There are three different levels of competition in AKC agility:

Novice
This class is for the dog that is just starting in agility. There are 14 to 16 obstacles on this course. The focus of the Novice class is on performing the obstacles with minimal handling technique.

Open
This class is for the dog that has completed the Novice level. There are 16 to 18 obstacles on this course. The focus of the open class is on more difficult obstacle course performance with more handling skill required.

Excellent
This class is for the dog that has completed the Open level. There are 18 to 20 obstacles on this course. The focus of the Excellent A & B class is to provide the opportunity for dogs and handlers to demonstrate their superior skills in moving quickly and efficiently with close communication and teamwork through challenging agility courses. The Excellent B level is the class where dog/handler teams can earn the title, Master Agility Champion (MACH), in the Regular Classes.

How is Agility Scored
Agility is a time and fault sport where the qualifying requirements are more challenging as the competition class levels get higher. There are two types of faults: time and penalty. Time faults are given for every second a dog goes over the Standard Course Time, as set by the length of the course. Below are examples of Penalty Faults that a judge may assess a handler and dog:

Agility Jump Heights
The classes are divided by jump heights in order to make the competition equal between the different sizes of dogs.

REGULAR CLASS: A dog may jump in a jump height class higher than his/her shoulder measurement, but never lower.

Qualifying Performance
A perfect score in any class at any level is 100. A dog must earn 3 qualifying scores under two different judges. The minimum score to qualify is 85 in all classes except in the Excellent B class where the minimum score is 100. The minimum time allowed to run the course and the number of obstacles to complete successfully, increase as the level of difficulty increases.

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Tracking

What Is Tracking?
A dog's keen sense of smell has been put to use by humans for as long as the two species have lived together. The dog's ability to locate other animals (possible food!) using their sense of smell was probably one of the earliest motivations for humans to develop partnerships with dogs, and that ability is still put to use by modern hunters. With training, a dog's innate scenting ability can also be channeled to help us locate hidden drugs, chemicals used in the manufacture of explosives, and flammable material left over at possible arson sites. Dogs have also been trained to locate edible truffles that sell at over $1000 per pound, and are used by wildlife biologists to locate specific types of animals either directly or by locating their scat. Dogs are also used in search and rescue to locate people who are lost, people who have run away from a crime scene, or people trapped in rubble from collapsed buildings and other structures. Tracking is one set of scenting skills that may be used in locating people who are either lost or deliberately hiding. In tracking, a dog follows the trail of scent left on the ground whenever a person walks somewhere. Although the trail may be more difficult to follow in some conditions, it is not unheard of for well trained dogs to follow tracks that are well over a day old, to remain on the track of a specific person even if that track has been crossed by many other people, and to follow tracks over a variety of vegetated and non-vegetated surfaces. Besides having practical applications, tracking is an activity that is enjoyable for both the dog and his human partner. Following behind a skilled tracking dog provides the handler a glimpse into a complex sensory world that is otherwise almost non-existent to humans, and forces a good tracking handler to work in genuine partnership with his dog, trusting that the dog truly knows more than the human does in some situations.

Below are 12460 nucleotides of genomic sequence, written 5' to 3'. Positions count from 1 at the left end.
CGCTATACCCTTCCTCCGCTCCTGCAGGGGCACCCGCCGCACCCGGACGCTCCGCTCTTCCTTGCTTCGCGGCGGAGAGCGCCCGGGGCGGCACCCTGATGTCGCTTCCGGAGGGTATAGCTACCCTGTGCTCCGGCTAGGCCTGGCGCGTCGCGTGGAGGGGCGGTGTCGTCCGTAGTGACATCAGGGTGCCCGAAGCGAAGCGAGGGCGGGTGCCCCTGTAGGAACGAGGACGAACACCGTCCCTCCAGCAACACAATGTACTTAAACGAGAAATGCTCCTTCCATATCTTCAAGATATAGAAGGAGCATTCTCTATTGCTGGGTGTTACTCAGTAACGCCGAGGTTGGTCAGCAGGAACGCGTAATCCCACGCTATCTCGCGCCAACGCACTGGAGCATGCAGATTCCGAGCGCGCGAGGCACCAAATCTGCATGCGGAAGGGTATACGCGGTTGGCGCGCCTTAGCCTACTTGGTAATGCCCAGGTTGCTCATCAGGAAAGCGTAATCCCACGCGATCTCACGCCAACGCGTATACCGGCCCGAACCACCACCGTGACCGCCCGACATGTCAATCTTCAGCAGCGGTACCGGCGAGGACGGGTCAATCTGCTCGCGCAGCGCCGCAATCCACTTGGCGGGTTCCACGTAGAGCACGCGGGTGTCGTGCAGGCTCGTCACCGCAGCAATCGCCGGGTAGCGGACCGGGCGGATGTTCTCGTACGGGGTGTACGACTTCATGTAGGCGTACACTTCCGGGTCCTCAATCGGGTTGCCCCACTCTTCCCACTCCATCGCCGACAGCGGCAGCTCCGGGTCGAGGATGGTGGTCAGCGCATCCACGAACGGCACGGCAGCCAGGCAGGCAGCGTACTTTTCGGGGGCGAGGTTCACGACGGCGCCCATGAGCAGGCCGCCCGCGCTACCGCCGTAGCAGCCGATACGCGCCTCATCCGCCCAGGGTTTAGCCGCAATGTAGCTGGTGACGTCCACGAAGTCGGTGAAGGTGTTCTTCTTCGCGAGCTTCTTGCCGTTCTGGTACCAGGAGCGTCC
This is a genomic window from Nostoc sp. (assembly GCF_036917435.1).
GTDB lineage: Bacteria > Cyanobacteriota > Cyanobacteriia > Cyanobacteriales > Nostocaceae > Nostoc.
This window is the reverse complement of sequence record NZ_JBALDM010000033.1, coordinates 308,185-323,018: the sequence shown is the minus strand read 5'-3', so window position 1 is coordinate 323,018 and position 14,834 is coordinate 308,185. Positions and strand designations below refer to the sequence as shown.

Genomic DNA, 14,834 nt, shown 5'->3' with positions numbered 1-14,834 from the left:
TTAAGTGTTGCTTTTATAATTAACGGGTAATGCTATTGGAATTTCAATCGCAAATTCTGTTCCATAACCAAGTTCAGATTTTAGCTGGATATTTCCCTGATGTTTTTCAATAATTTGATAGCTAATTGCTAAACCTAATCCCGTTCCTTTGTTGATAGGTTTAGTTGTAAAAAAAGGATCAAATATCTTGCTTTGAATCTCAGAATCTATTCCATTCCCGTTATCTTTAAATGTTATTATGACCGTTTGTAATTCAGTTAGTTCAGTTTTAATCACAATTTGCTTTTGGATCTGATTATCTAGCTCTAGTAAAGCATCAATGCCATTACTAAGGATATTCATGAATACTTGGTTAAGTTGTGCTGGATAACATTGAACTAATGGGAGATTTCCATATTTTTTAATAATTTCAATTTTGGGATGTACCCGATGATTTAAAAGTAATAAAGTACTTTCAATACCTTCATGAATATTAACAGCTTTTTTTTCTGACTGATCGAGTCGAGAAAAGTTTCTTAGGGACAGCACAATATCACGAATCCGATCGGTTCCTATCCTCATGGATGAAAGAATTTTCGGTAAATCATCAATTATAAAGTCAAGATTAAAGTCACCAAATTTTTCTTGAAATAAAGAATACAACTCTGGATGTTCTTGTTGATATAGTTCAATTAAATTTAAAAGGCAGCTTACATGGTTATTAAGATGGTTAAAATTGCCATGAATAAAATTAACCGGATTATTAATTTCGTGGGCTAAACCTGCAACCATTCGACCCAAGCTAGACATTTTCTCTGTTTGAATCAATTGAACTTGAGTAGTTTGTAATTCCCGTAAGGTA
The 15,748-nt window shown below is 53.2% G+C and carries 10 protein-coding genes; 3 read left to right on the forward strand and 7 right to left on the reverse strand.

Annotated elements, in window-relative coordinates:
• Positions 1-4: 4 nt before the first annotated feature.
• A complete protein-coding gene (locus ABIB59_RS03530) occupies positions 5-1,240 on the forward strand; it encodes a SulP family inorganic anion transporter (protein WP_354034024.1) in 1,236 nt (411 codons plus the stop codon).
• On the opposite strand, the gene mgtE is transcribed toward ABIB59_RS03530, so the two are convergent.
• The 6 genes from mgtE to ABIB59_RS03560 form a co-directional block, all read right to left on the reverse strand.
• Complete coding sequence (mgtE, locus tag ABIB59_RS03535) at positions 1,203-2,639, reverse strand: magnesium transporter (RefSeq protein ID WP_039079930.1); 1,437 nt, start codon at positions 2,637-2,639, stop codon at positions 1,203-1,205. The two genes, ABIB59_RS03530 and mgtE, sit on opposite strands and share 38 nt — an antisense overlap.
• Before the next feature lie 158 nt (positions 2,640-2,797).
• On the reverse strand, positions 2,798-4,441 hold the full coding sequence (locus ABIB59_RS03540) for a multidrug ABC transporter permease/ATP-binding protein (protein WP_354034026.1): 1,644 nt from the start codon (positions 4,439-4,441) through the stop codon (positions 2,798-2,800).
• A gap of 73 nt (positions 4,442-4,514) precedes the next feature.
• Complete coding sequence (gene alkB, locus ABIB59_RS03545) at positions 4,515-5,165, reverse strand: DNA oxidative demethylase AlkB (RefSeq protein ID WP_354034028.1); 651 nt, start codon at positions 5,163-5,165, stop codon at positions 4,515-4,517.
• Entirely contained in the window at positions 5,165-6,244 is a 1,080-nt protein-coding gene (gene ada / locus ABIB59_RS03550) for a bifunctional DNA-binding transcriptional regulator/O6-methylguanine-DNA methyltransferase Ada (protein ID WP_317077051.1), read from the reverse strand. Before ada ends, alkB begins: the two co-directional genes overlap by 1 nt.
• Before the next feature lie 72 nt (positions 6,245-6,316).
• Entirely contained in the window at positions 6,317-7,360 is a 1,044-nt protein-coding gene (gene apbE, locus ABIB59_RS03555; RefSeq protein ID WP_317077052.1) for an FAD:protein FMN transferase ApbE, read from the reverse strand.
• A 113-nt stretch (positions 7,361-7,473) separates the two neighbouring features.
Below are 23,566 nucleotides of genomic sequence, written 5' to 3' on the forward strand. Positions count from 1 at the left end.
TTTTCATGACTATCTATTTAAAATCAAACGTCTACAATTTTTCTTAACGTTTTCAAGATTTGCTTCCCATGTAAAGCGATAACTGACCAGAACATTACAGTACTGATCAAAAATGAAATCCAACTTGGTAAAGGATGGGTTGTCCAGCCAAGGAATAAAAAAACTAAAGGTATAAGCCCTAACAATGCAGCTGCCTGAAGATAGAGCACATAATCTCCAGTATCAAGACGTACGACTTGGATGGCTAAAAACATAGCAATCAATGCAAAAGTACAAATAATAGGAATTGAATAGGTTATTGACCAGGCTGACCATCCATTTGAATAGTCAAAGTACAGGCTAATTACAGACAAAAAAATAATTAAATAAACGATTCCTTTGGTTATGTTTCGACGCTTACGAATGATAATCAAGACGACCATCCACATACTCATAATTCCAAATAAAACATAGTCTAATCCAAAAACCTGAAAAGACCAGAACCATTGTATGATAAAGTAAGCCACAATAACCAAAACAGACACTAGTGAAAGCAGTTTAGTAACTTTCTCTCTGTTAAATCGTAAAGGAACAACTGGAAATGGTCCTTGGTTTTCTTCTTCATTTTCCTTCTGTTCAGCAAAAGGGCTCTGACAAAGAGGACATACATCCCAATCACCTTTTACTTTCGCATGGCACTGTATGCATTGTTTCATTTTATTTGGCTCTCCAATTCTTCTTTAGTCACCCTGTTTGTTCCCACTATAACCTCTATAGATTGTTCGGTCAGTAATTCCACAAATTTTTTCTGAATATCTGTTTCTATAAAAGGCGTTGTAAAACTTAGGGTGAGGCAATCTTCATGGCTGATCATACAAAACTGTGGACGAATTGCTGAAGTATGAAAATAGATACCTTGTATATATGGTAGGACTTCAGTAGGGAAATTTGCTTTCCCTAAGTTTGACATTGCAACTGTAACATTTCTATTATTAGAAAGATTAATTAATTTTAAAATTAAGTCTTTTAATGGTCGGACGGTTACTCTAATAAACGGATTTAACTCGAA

Collies and Tracking?